Logically, that's correct, but I personally would put a risk premium on equity compensation.  I also believe that early employees should be bringing higher value than early investor dollars as they can and should contribute to the concept greater than an investor.  They are partially rewarded by the increase in value of their equity.  But their contributions raise the value for everyone.  I believe that Paul Graham's core formula takes that into account.

Ben Yoskovitz gets to a similar point In Changing Equity Structures for Early Startup Employees:
The more that those first employees feel like founders in terms of their ownership, emotional attachment, responsibility and overall understanding of the startup process (including financing, running day-to-day activities, etc.) the better the startup will be.
David Beisel puts it another way:
Being an early hire at a startup gives an individual the ability to make tremendous impact on an organization as it grows – and both the founders and those hires should know it.
Of course, all of that assumes that the early employee does make an impact.

Risk Premium on Equity Compensation?

While Jason Cohen suggests that investment cash and sweat equity should be viewed the same, quite a few people suggest that there should be a risk premium for early employees at early-stage startups.  A risk premium is a multiplier that says that any equity compensation should be viewed as being worth less than cash for that employee because of the risk. 

The risk premiums that I've seen vary widely with seemingly camps of:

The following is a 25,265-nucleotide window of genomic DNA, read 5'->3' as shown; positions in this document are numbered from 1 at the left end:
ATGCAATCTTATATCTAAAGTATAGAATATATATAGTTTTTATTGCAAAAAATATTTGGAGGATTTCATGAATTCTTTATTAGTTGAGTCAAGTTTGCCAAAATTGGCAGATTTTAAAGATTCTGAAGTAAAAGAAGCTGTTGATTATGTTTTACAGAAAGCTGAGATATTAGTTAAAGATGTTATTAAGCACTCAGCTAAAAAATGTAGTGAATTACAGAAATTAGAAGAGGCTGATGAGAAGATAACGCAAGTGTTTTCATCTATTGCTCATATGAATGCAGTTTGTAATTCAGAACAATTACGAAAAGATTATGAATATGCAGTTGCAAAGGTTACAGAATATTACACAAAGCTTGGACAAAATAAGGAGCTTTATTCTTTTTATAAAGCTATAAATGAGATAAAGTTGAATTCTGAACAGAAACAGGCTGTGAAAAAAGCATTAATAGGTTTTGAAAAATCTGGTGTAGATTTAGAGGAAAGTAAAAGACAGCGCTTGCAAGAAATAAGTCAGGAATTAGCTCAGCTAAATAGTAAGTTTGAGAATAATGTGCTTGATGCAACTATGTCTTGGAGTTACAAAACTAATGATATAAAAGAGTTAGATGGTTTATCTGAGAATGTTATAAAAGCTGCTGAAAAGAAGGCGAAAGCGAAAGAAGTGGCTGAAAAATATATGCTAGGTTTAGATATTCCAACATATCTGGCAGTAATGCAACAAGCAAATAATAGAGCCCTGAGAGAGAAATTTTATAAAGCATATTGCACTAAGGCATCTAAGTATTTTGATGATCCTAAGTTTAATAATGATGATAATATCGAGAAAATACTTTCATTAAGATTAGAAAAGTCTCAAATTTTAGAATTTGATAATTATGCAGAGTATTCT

• None - like Jason
  • 20-50%
  • 3x - 4x
In a way, suggesting there should be a risk premium is just arguing over valuation and expected return.  There's also the aspect that the equity that you typically get as part of equity compensation is behind other equity in preference and thus effectively has lower value.

But the more important rationale is raised in the following about why employees most often do not have significant outcomes even in fairly positive liquidity events.

Memo to CEOs And Founders: Share The Love
Consider the proceeds of a $50-million acquisition for a 100-person company that has raised $14 million with a typical liquidation preference:
  • Because of the liquidation preference, the investors get $14 million right off the top. The remaining $36 million is divided according to equity ownership.
  • Investors own 50%, and get $18 million, split between two firms
  • The two founders own 33%, and split $12 million
  • The 3-person executive team, including a CEO if one was hired, owns 10%, and splits $3.6 million. The team gets another $3 million as a severance payment or an earn-out, to sweeten the acquisition offer.
  • The remaining 95 employees split 7%, each earning $27,000. Unlike the founders, the employees have to wait until their grants vest, working at a company no longer of their choosing for two years.
Is it Time for You to Earn or to Learn?
You get 1%, you sell for $150 million and it’s in 3 years (e.g. you won the lottery).  That’s an after-tax gain of $287,500 / year for 2 years.  Not bad.  Doh!  Wait a second.  Stock vests for 4 years.  You didn’t get acceleration on a change of control?  Sorry bud.  We’ll have to either cut your earnings in half to $143,750 or you’ll have to complete 2-years at BigCo that bought you making the money spread out over 4 years so it’s $143,750 / year for 4 years.